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Choosing to get pregnant and becoming a mother is a big decision
that requires lots of thought and planning. Talking to your
health care provider before trying to get pregnant is a great
idea! You can get expert advice on what you can do to improve
your overall health so you can give your new baby the best
start at life that is possible. A pre-pregnancy visit with
your provider is one of the most important things you can
do, especially if you are over age 30. At this visit, you
can discuss any nutritional needs or health concerns, including
mental health concerns that you may have before becoming pregnant.
Be sure to talk with your provider about your diet, physical
activity, smoking, alcohol or drug use, and sexual history.
Don't forget to let him/her know if you are being treated
by other health care providers, including mental health providers.
Review all your medications with your provider, including
over-the-counter and prescription medications and ask if it
is safe to keep taking them while you are trying to conceive
and during pregnancy. If you have diabetes, high blood pressure,
an eating disorder, depression, or other chronic or long-term
health conditions, talk with your health care provider about
how your condition(s) might affect your health and your pregnancy.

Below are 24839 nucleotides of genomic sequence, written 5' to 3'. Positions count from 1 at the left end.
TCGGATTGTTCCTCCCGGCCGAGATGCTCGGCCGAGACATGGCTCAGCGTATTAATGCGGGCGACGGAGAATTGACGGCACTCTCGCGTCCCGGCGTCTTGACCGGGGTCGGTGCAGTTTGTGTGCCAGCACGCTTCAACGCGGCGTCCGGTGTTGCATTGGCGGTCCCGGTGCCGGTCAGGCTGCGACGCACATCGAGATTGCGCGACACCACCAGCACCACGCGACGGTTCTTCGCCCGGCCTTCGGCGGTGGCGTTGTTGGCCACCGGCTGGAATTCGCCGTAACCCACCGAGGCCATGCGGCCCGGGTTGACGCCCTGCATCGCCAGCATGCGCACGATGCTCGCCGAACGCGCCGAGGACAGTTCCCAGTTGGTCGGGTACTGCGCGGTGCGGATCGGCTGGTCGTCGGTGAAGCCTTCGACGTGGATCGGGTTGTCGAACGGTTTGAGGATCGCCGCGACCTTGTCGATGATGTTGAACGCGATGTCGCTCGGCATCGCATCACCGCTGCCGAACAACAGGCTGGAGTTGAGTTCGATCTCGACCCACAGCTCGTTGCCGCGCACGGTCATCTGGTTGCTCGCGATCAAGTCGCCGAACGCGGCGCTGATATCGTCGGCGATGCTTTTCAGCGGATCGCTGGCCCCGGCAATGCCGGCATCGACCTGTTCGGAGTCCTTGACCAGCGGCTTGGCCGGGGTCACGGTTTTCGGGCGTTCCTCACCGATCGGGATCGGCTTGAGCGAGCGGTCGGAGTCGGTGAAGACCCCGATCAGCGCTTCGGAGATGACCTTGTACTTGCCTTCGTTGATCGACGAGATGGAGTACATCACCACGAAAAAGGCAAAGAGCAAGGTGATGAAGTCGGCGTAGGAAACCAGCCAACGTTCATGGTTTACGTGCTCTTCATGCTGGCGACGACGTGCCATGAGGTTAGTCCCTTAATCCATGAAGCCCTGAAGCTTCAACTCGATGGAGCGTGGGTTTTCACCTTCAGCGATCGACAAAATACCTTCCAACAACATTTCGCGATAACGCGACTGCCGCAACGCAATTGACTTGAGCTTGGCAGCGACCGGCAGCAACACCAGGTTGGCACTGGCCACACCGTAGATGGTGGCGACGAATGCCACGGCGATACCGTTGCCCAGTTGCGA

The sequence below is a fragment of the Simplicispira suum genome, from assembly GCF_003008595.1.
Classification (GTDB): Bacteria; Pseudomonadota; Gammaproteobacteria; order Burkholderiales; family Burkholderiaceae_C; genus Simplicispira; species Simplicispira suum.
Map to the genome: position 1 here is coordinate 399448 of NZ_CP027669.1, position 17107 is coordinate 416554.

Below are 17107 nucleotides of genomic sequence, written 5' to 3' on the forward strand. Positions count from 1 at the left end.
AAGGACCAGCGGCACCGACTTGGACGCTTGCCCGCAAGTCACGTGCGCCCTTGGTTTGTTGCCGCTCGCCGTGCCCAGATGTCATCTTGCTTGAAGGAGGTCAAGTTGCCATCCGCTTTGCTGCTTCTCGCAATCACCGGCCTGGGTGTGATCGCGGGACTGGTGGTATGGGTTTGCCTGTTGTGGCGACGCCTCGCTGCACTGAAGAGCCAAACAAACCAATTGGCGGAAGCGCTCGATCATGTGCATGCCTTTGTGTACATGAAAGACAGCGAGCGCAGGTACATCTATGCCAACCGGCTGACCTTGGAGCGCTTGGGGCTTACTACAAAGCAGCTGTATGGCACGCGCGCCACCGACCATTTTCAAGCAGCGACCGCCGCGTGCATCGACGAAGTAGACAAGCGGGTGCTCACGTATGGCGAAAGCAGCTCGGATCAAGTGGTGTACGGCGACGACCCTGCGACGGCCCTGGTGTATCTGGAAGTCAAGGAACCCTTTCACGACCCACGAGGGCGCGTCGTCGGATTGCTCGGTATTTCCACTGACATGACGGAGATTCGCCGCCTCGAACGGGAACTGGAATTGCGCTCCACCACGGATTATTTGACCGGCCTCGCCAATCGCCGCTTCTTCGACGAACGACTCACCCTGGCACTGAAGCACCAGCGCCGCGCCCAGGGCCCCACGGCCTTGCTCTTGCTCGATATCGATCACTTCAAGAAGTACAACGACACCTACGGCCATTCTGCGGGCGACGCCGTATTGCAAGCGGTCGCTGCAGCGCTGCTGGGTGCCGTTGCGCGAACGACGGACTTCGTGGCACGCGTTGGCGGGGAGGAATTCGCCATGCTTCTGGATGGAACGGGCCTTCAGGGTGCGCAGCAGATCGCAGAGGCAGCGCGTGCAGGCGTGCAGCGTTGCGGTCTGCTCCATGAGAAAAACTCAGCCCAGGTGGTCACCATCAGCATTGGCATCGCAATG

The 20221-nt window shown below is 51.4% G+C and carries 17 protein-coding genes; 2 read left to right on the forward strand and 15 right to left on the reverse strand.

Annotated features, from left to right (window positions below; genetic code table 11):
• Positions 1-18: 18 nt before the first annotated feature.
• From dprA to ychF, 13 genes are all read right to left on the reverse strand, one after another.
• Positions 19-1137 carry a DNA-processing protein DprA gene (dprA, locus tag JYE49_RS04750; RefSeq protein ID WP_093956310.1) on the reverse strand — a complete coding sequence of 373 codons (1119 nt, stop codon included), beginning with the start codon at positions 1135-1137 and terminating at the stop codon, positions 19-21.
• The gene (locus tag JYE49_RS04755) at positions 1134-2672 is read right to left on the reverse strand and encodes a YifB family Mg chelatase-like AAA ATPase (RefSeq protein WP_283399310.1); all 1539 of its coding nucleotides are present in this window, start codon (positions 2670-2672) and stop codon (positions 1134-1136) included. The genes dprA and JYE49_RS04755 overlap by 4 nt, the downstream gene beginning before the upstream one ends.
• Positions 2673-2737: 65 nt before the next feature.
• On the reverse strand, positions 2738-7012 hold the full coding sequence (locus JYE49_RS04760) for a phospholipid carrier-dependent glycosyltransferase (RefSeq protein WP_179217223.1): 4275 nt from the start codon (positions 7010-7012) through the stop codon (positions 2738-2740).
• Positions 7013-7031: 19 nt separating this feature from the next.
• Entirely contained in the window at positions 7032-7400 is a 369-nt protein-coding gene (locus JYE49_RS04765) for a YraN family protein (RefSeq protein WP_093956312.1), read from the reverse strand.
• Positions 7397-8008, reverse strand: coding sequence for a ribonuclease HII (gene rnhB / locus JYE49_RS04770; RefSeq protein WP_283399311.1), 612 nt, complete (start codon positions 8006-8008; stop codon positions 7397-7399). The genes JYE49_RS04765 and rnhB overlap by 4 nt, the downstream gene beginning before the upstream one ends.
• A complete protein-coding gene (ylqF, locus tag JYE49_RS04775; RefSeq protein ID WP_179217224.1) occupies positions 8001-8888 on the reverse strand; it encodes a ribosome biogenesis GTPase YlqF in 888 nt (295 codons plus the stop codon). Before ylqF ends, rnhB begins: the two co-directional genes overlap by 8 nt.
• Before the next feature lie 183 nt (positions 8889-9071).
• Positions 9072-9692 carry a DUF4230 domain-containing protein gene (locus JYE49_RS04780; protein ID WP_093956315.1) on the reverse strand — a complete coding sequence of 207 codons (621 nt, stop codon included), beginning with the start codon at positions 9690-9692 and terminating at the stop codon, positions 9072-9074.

Don't think that because you have a health condition you will
have serious problems with pregnancy. There are things both
you and your health care provider can do to help you have
a healthy pregnancy and a healthy baby.
Another important thing to discuss with your health care
provider is your family health history. You can get genetic
counseling before becoming pregnant and possibly be tested
for certain genetic conditions, such as Tay-Sachs disease
or blood disorders like sickle-cell anemia or thalassemia.
Your provider also will talk with you about whether you've
had all of your immunizations, especially for Rubella (German
measles). If you haven't had chickenpox or Rubella, make sure
you are vaccinated at least 3 months before becoming pregnant.
You also may want to be screened for Hepatitis B, sexually
transmitted diseases (STDs) and toxoplasmosis since these
can harm your baby, as well as yourself.
Your health care provider will recommend that you get 400
micrograms or .4 mg of folic acid daily in your diet. Folic
acid is the synthetic (man made) form of folate, one of the
B vitamins. Research shows that getting enough folate before
becoming pregnant and during pregnancy, especially during
the first trimester, can greatly reduce the risk of certain
birth defects. Because it is hard to get the amount of folate
you need daily through diet alone, your provider can prescribe
a daily prenatal vitamin that contains 400 micrograms of folic
acid. You can also increase foods rich in folate in your diet,
like leafy green vegetables, kidney beans, orange juice and
other citrus fruits, peanuts, broccoli, asparagus, peas, lentils,
and whole grain products. When synthetic folic acid is added
to certain grain products, including flour, rice, pasta, cornmeal,
bread, and other cereals, these foods are considered "fortified"
with folic acid.
It is very important to have a healthy lifestyle when you